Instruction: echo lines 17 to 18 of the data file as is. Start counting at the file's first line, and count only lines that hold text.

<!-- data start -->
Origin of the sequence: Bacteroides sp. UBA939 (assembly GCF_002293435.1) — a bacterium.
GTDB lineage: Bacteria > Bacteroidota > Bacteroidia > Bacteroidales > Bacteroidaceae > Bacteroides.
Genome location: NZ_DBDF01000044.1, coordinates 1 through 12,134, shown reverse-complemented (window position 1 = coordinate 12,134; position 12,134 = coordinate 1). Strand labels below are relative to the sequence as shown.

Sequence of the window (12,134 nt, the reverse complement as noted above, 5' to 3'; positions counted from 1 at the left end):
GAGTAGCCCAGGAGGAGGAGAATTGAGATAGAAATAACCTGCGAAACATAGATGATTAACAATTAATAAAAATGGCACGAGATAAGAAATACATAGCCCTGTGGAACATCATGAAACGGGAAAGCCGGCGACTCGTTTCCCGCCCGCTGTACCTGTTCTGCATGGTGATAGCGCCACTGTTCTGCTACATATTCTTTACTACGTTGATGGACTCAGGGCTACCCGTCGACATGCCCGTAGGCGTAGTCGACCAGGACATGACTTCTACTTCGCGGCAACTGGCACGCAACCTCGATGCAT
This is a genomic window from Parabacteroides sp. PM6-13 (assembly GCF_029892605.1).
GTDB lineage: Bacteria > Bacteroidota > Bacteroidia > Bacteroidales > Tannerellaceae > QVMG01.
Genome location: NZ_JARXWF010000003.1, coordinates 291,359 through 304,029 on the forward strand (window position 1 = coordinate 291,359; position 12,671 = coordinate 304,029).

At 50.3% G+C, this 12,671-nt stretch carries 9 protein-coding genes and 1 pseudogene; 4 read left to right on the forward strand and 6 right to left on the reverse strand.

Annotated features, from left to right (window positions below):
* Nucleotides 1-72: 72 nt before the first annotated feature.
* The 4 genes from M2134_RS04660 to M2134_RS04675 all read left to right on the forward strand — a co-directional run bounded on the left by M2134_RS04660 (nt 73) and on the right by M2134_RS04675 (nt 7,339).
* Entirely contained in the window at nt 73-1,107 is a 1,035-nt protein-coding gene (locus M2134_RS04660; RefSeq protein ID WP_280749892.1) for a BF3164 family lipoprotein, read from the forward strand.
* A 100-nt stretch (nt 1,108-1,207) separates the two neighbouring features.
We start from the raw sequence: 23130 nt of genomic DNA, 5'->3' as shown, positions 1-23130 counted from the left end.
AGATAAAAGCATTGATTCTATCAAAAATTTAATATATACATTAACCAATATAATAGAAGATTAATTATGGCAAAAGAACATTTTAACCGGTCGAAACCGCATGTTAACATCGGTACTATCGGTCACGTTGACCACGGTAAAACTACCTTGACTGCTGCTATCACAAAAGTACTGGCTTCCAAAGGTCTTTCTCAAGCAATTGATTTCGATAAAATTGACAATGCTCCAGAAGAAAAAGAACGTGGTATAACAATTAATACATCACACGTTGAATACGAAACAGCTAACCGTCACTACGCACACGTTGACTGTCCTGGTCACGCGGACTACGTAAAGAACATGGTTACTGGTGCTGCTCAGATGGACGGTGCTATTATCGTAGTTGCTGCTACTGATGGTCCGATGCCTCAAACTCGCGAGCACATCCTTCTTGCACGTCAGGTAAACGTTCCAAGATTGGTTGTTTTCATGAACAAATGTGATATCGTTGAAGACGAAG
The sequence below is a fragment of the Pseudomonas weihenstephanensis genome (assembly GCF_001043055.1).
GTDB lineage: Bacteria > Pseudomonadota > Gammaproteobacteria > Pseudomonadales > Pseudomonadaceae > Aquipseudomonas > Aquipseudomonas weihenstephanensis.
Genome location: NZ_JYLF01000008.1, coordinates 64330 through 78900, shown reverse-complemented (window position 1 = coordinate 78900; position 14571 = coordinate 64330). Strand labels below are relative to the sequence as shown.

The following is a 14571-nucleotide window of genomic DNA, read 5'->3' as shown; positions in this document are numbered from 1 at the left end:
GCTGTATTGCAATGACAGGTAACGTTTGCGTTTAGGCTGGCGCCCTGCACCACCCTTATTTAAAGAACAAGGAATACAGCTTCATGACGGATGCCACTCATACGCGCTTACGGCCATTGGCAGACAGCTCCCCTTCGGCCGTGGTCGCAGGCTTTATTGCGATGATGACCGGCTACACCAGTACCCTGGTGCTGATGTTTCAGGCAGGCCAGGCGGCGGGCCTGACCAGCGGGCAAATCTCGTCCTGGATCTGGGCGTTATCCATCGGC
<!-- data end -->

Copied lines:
The sequence below is a fragment of the Pseudomonas weihenstephanensis genome (assembly GCF_001043055.1).
GTDB lineage: Bacteria > Pseudomonadota > Gammaproteobacteria > Pseudomonadales > Pseudomonadaceae > Aquipseudomonas > Aquipseudomonas weihenstephanensis.